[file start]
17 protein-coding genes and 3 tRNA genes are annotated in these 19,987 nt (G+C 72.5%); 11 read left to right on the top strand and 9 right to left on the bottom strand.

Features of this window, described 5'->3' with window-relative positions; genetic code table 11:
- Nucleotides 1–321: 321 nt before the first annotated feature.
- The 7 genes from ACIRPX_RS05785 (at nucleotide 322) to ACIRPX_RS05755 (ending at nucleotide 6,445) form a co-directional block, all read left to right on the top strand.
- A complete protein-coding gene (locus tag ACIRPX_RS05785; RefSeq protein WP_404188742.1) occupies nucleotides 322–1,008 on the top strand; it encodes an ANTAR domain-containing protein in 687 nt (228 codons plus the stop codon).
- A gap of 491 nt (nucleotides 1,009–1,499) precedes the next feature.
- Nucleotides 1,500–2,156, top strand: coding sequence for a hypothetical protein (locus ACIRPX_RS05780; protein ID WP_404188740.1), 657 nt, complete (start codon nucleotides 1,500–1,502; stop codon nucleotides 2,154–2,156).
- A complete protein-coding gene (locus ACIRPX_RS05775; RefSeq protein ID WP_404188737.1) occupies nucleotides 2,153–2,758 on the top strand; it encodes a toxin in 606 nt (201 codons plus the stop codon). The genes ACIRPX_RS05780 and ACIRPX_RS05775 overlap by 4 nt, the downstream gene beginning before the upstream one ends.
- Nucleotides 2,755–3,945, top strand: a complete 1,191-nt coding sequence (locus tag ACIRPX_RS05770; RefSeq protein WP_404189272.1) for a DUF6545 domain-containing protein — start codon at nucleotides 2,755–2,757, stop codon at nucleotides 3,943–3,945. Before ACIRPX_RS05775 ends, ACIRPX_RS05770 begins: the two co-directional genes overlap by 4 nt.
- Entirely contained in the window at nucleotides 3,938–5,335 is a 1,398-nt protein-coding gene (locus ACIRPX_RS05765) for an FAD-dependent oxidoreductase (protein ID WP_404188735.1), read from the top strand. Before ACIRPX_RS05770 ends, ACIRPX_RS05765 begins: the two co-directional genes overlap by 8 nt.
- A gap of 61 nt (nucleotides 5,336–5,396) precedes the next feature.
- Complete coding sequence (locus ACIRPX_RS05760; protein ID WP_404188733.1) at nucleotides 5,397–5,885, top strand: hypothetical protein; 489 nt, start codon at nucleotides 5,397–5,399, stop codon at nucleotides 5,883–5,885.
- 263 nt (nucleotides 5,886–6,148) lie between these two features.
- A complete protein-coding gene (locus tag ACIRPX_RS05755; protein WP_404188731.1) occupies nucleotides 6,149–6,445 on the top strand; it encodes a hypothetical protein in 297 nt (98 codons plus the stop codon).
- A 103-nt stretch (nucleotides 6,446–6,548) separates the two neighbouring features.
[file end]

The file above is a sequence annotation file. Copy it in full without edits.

17 protein-coding genes and 3 tRNA genes are annotated in these 19,987 nt (G+C 72.5%); 11 read left to right on the top strand and 9 right to left on the bottom strand.

Features of this window, described 5'->3' with window-relative positions; genetic code table 11:
- Nucleotides 1–321: 321 nt before the first annotated feature.
- The 7 genes from ACIRPX_RS05785 (at nucleotide 322) to ACIRPX_RS05755 (ending at nucleotide 6,445) form a co-directional block, all read left to right on the top strand.
- A complete protein-coding gene (locus tag ACIRPX_RS05785; RefSeq protein WP_404188742.1) occupies nucleotides 322–1,008 on the top strand; it encodes an ANTAR domain-containing protein in 687 nt (228 codons plus the stop codon).
- A gap of 491 nt (nucleotides 1,009–1,499) precedes the next feature.
- Nucleotides 1,500–2,156, top strand: coding sequence for a hypothetical protein (locus ACIRPX_RS05780; protein ID WP_404188740.1), 657 nt, complete (start codon nucleotides 1,500–1,502; stop codon nucleotides 2,154–2,156).
- A complete protein-coding gene (locus ACIRPX_RS05775; RefSeq protein ID WP_404188737.1) occupies nucleotides 2,153–2,758 on the top strand; it encodes a toxin in 606 nt (201 codons plus the stop codon). The genes ACIRPX_RS05780 and ACIRPX_RS05775 overlap by 4 nt, the downstream gene beginning before the upstream one ends.
- Nucleotides 2,755–3,945, top strand: a complete 1,191-nt coding sequence (locus tag ACIRPX_RS05770; RefSeq protein WP_404189272.1) for a DUF6545 domain-containing protein — start codon at nucleotides 2,755–2,757, stop codon at nucleotides 3,943–3,945. Before ACIRPX_RS05775 ends, ACIRPX_RS05770 begins: the two co-directional genes overlap by 4 nt.
- Entirely contained in the window at nucleotides 3,938–5,335 is a 1,398-nt protein-coding gene (locus ACIRPX_RS05765) for an FAD-dependent oxidoreductase (protein ID WP_404188735.1), read from the top strand. Before ACIRPX_RS05770 ends, ACIRPX_RS05765 begins: the two co-directional genes overlap by 8 nt.
- A gap of 61 nt (nucleotides 5,336–5,396) precedes the next feature.
- Complete coding sequence (locus ACIRPX_RS05760; protein ID WP_404188733.1) at nucleotides 5,397–5,885, top strand: hypothetical protein; 489 nt, start codon at nucleotides 5,397–5,399, stop codon at nucleotides 5,883–5,885.
- 263 nt (nucleotides 5,886–6,148) lie between these two features.
- A complete protein-coding gene (locus tag ACIRPX_RS05755; protein WP_404188731.1) occupies nucleotides 6,149–6,445 on the top strand; it encodes a hypothetical protein in 297 nt (98 codons plus the stop codon).
- A 103-nt stretch (nucleotides 6,446–6,548) separates the two neighbouring features.